"When the toast is burned.
And all the milk has turned
And Cap'n Crunch is wavin' farewell.
When the big one finds you
May this song remind you
That they don't serve breakfast in Hell!"
No breakfast? What kid would want to go there? Why would any of us? So, the afterlife. Heaven and Hell. Keep it simple for your kids. Heaven...cool. Hell? Um, just don't go there.
Wednesday, March 23, 2011
But, I will express some exalted emotion within the confines of this blog - that's the other stuff that makes an ode and ode. And I will begin by "oding" (pretty sure that's not a real word) to OxiClean.
I thank my good friend, Barb, for introducing me some years back to the wonders of OC, and I could practically write an ode to her because of it. It's so great that I spent an entire baseball season feeling immense pride when other moms would say, "How do you get the boys pants so white?! It looks like they haven't ever played in them!"
A couple of problems here: 1) Only a man would pick the color white for baseball pants. Especially when the game is being played on some Mississippi mud. The real stuff, not the dessert. Though the dessert would stain as well, I'm sure. 2) I found out much later that my boys weren't as proud of the pants as the grown-ups were. They also told me it looked like they hadn't ever played in them...which baseball playing boys don't think is cool at all.
So, I love OxiClean. Anyone who knows me well, knows this to be true. I think I've even woven it into a pre-Thanksgiving Sunday morning message before. There's no way around it. Awesome.
But, being that it is Spring Break here in my little corner of Kansas, I have been thinking about cleaning a lot. Did you catch that? "Thinking" about cleaning a lot...not necessarily cleaning a lot. Anyway, as I periodically pick up around the house - which, by the way, needs more picking up than usual since the whole gang's here - I am reminded of so many things. Most of all things to be grateful for. Things greater than my beloved OxiClean.
I'm a winter fan. I love snow. I love to be cold. I typically am one of those people who can get along with anyone...but, if I have to be in the heat for extended periods of time, I can make Santa cry. However, there is something about spring and a cool - not cold - breeze blowing through the house that makes me happy. My step quickens and I want the home God has given me to be tidy and comfortable. As I wash clothes (yes, with OC) I thank God for the appliances I have and the people who wear the mounds of material I will be cramming in said appliances. I happily dust off "Blue Bell", my trusty bike, and zip around the metropolis of Altamont, waving to every person I pass. All around can probably hear me humming as I thank God for such a sweet place to call "my hometown."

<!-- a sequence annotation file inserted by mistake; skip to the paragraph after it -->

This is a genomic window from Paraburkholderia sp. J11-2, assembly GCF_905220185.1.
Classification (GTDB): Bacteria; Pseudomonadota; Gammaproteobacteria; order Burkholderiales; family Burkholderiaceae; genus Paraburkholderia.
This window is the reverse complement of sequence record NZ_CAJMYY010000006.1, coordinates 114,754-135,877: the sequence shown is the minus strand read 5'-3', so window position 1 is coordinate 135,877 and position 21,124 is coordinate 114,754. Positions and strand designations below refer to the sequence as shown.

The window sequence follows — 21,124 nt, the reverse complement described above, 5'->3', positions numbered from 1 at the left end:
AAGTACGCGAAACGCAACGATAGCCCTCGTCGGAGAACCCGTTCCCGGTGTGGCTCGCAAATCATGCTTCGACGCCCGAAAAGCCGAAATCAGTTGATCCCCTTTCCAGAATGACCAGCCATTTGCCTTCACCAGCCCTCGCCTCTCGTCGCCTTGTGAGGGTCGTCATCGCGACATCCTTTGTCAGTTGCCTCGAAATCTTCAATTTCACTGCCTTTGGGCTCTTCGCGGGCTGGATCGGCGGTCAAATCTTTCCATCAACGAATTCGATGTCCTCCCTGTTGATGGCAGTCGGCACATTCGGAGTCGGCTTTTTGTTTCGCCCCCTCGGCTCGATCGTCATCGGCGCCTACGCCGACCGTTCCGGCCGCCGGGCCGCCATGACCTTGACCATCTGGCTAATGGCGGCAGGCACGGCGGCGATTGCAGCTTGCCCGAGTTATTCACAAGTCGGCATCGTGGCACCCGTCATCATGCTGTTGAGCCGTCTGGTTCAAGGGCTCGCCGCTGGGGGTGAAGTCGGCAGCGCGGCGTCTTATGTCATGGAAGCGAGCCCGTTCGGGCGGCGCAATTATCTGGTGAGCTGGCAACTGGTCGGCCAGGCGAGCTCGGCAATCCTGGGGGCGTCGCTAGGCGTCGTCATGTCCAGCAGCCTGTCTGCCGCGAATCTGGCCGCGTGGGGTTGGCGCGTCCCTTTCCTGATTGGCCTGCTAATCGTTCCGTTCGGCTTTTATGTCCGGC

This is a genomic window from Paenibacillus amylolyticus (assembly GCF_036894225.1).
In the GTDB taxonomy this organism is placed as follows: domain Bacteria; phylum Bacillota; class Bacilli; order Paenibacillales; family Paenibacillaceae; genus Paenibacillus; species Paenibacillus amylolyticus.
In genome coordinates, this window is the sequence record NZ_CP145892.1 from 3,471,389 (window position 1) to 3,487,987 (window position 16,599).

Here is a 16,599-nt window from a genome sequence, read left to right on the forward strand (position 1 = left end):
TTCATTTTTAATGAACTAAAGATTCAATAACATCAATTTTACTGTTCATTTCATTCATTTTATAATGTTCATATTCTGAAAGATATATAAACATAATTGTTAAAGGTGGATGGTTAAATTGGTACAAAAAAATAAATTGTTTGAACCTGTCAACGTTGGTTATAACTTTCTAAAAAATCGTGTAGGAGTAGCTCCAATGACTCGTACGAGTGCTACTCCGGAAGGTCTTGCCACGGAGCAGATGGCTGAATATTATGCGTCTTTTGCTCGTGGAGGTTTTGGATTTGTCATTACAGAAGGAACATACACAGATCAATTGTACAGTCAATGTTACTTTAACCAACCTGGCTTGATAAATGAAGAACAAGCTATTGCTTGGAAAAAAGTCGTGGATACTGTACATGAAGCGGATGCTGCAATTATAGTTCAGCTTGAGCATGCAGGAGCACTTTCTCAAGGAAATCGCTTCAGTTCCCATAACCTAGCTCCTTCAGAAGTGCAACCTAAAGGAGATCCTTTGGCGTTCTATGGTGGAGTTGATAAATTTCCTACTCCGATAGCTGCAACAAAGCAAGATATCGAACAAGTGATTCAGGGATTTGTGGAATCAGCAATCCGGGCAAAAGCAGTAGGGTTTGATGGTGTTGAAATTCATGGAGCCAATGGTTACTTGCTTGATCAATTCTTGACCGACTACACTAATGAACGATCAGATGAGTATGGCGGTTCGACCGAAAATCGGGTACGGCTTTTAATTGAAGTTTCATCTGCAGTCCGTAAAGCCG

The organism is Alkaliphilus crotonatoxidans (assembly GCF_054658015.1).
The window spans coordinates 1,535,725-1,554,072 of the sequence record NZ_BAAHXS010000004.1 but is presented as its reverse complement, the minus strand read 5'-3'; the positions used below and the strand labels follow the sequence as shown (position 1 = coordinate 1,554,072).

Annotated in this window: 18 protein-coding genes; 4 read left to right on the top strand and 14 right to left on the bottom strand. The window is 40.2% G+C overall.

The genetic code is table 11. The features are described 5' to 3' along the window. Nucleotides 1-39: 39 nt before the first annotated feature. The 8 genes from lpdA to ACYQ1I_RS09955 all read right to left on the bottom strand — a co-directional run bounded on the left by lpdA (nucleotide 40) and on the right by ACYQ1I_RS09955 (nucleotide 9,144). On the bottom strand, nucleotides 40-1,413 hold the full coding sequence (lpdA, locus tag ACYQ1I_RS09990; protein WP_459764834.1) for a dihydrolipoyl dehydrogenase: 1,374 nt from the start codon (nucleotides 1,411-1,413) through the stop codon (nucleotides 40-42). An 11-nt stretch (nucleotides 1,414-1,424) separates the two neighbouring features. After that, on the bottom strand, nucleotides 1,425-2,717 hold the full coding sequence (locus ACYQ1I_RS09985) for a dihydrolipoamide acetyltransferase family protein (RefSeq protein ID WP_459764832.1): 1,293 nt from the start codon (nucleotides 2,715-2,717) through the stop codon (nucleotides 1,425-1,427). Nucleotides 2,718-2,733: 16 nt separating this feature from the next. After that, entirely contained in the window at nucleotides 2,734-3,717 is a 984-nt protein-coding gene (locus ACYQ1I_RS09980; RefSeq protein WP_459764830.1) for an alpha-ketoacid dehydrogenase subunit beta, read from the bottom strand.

Sure, I come back from my ride and remember there are bills to pay, lesson plans to make (school will resume on Monday whether I like it or not) and that two of my boys will be gone by the weekend...which seemed much further away just a day or two ago. And these are just minor things I face, nobody needs me to go into the "heavy" stuff on such a lovely day. But, here I am...thinking about OxiClean and...God.
I sing the praises of OxiClean because it has the power to take away stains from things that only have a temporal value in our home. In other words, OC may clean, but it merely delays the inevitable. Clothes don't last forever. This isn't going to be an eloquent tie-in...it's Spring Break, for Pete's sake! But, I do immediately think of the hand of God in my life...cleaning, fixing, healing and helping. And He doesn't simply delay an inevitable end...He carries us to an incredible future. Don't you feel exalted emotion just thinking about it? Ode-lay!
Saturday, March 19, 2011
I am a University of Kansas men's basketball fan. I can chant "rock chalk" with the best of them. This is one of my favorite times of year...March Madness, baby!
It helps that I love basketball and that at one time...when my body was in an entirely different form and much, much younger...actually played a fair amount of hoops myself. Oh...and it really helps that I'm a Kansan. And that I have a son attending the institution. Very few of you care about any of this, so I'll quickly transition. But, first let me say, if you are a Kansan and you have ever been to Allen Fieldhouse for a game...you would have to agree that there is at least one moment (most often during the chant) when you look at those around you who don't hail from the Wheat State...and feel great pity.